That Tuesday morning, during plenary, Dogara, had read the letter and Hon. Aliyu Madaki (Kano), picked up the debate. He started making his observations about the president’s action.

Obviously piqued by the President’s position, Madaki said, “Mr. Speaker, you have just read a very important letter. What we want is free, fair and credible election. Mr. President refusing to assent to the Electoral Act Amendment Bill shows clearly what he wants to do. The whole world is watching. Everybody is watching…”

But Gbajabiamila interjected and raised a Point of Order saying: “We have never, by precedence, by custom and tradition; we have never debated a letter, which is by way of information. If there is the need to debate the president’s letter, we will table on the order paper for debate.”

According to him, “Several letters have been written by several presidents before. It never happened. If you want to debate the letter, place it on the order paper. We are fully ready to debate it.”

The Speaker seemed to be on the same page with Gbajabiamila and said, “We have a provision in our rules that guides this kind of communication and I will advise that we follow the rules. So, I think this matter should be laid to rest.”

Attempt to override President Buhari on this matter is surely a Herculean task. First, going by the provisions of Section 50(2)(c), the two-thirds majority needed to carry out such action among the 109 members in the Senate is 73, while two-thirds of the 360 members House of Representatives is 240. That is the same figures needed to remove the president.

Apart from that, the APC caucus in the House is not backing down. They are actually talking tough. Their collective position is that the Electoral Act Amendment Bill sent to President Buhari was faulty. They said it was an “imperfect document” capable of disenfranchising millions of Nigerians in the 2019 general election.

Gbajabiamila, led the APC members to meet journalists after a closed-door meeting of the caucus, and their position was that President Buhari’s resolve to return the Bill was in the best interest of the Nigerian electorate.

On calls to lawmakers to veto the document, Gbajabiamila said there is need for Nigerians to get a better understanding of the issues at stake.

“Perhaps, a lot of people don’t understand the import and the implications of signing an imperfect document. If the document is imperfect and you can read it or interpret it anyhow, or if count was removed when it should have been there, then you can’t even override that imperfect document. You have to first of all amend that document and start the process all over again, and send it back to Mr. President.

“Mr. President has done well. If you study the constitution very well and if you look at Section 57, it does not oblige him (president) to give any reason for veto. All he has to do is return it and say ‘I am withholding my assent.’ He doesn’t have to give you any reason, but every time he has done that he has brought forward cogent and verifiable reasons why he is not signing it.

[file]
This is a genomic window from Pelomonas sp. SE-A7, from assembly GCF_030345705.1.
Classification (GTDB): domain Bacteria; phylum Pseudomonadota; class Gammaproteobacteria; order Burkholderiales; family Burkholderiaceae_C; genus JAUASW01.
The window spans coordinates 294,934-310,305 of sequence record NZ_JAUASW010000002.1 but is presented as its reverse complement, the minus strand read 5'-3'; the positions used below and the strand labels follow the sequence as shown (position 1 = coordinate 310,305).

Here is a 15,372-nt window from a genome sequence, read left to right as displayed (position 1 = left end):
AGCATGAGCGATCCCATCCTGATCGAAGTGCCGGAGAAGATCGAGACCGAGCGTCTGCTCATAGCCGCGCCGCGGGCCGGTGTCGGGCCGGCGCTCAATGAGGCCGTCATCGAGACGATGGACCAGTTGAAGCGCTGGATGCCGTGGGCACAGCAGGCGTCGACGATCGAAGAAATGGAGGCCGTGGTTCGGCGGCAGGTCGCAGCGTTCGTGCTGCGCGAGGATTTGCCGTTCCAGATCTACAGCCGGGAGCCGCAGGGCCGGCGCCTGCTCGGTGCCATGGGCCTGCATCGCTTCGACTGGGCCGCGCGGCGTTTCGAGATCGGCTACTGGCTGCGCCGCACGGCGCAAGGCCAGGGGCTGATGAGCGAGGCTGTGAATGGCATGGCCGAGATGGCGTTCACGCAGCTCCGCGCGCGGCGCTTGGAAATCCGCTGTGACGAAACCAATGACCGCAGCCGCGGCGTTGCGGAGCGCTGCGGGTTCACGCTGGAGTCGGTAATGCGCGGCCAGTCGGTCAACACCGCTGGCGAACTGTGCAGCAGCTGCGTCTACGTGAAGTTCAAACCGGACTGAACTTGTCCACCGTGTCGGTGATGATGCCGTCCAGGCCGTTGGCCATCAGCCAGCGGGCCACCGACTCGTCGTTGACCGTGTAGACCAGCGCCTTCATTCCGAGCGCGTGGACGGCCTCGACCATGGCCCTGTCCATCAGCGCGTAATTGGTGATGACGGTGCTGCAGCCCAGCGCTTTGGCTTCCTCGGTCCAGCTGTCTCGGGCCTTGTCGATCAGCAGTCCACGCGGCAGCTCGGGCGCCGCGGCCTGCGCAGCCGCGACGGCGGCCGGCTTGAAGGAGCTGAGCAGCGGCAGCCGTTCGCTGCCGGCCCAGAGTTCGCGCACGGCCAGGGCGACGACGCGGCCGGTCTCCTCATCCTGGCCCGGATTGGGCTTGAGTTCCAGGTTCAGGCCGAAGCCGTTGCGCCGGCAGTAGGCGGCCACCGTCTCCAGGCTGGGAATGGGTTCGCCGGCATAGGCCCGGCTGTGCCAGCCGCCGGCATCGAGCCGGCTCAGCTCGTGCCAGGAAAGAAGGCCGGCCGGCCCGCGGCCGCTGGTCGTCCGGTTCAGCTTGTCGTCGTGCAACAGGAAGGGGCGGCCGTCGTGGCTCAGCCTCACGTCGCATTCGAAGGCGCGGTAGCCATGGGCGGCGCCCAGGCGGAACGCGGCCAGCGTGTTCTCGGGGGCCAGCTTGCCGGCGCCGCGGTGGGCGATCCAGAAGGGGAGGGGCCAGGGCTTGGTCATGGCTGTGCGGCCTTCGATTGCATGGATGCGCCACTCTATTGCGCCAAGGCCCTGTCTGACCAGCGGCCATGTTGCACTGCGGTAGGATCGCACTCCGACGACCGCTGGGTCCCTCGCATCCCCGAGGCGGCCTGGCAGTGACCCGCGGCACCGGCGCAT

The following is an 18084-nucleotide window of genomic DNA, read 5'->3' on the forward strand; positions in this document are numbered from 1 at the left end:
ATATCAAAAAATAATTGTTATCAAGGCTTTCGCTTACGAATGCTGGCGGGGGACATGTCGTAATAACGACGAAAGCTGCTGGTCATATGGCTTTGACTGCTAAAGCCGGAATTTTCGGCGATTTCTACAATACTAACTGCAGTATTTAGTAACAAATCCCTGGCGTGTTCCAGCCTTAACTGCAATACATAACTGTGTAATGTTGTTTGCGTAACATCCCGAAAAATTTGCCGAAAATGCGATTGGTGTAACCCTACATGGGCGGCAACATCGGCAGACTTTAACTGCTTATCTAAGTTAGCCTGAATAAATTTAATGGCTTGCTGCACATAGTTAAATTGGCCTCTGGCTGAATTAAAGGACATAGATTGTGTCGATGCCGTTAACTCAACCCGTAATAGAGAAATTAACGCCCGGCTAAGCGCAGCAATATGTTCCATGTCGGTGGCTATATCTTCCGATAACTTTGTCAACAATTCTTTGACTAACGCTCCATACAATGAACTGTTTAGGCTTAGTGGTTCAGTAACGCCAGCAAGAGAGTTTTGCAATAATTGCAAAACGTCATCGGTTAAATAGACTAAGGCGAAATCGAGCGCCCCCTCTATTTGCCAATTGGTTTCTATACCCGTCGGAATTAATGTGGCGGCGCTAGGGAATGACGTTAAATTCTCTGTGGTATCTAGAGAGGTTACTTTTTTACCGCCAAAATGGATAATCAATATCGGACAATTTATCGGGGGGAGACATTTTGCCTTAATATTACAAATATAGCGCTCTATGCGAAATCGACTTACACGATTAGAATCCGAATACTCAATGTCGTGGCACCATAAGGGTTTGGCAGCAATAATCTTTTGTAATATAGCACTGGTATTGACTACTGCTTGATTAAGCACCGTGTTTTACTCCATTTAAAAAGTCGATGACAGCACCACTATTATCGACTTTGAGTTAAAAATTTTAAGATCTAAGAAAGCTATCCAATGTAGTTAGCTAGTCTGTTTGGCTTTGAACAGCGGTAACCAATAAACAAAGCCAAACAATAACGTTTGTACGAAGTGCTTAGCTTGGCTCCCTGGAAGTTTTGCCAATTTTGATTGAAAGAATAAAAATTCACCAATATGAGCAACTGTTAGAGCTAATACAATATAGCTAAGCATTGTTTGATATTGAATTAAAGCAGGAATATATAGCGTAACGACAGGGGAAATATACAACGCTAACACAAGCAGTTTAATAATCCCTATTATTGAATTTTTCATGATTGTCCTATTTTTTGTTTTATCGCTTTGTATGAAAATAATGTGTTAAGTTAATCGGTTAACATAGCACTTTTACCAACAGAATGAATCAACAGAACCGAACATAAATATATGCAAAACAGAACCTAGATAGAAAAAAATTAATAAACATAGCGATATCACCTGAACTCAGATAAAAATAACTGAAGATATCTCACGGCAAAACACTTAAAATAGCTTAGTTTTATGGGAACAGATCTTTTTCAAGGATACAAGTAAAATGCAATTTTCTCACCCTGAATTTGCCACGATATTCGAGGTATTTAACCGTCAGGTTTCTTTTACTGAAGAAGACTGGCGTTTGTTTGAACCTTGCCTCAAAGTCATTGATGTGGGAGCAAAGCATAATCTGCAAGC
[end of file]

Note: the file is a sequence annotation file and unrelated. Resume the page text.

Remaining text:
“On this particular one, I believe the thrust, spirit and the reason why Mr. President has refused to sign it, which we identify with, is that every vote must count in Nigeria. We have been mouthing this thing and singing this thing for ages. This bill that was sent to Mr. President, and we raised it on the floor at the time of consideration. The effect of it is that you can only accredit voters through the electronic system. It forecloses manual registration.

“When you do that, we were all witnesses to what happened in the last election even the sitting president could not be accredited. So, what Mr. President has done is to protect everybody in Nigeria

“Yes, do your electronic accreditation, but make room for the possibility and a very strong possibility too, where such will not work. It is something that happens every day – in the banks – jammers can even be brought in to jam it; millions will be disenfranchised and you and I don’t want that. That is a constitutional guarantee that everybody, who resides in Nigeria has a right to vote and be voted for. So, we cannot breach the constitution through amendment.

“Let’s talk about the Economic Community of West African States (ECOWAS) protocol that everybody has been talking. That is very germane here. The question we need to ask is: what is the real reason for that protocol? Why was that protocol put there?” Gbajabiamila asked.

He said the position of the APC caucus is that the National Assembly should perfect the document and send it back, adding: “Mr. President will sign it. There is no question about it. That is our position,” adding that, “Punctuation, a dot, or a line can change the meaning of a provision in a law. Just a single ‘coma’ can change the meaning and make it ambiguous. We don’t want that.”

Asked if members of the opposition PDP insisted on vetoing the document, he said: “Lawmaking is not about insisting, lawmaking is about numbers. If they are able to muster two-thirds and they want to push it through, there is nothing we can do. But as a party, we are not going to be part.”

But when asked if the APC has the number to prevent such move by the opposition, he boasted, “We have more than the numbers. We don’t just have the numbers; we have more than the numbers.”

Insisting that it was unwise to override an imperfect document because it would amount to “garbage in, garbage out,” Gbajabiamila said a well-equipped legal department should have worked on a final draft of the document to make it perfect.

“Go to the most advanced democracies, they have a legal department. That legal department is staffed with the best of the best – from Havard, Princeton and the rest of them – and about a hundred people are sitting in the department. It is not the lawmakers that do the final draft, it is the legal department.

“Go to our legal department here, perhaps you have personnel of one or two persons. So, the blame will fall on the legal department. Yes, it does not speak well of the National Assembly but we have done our work in terms of the principles of any law we have tried to pass. It is for them to do the final – dot the ‘Is’ and cross the ‘Ts’.

“Again, when the National Assembly asked for more money to staff and do things, we are met with a brick wall. It is a difficult scenario that we have found ourselves in. It is not the National Assembly’s fault but if I were to blame anybody, I will say it is our legal department,” he noted.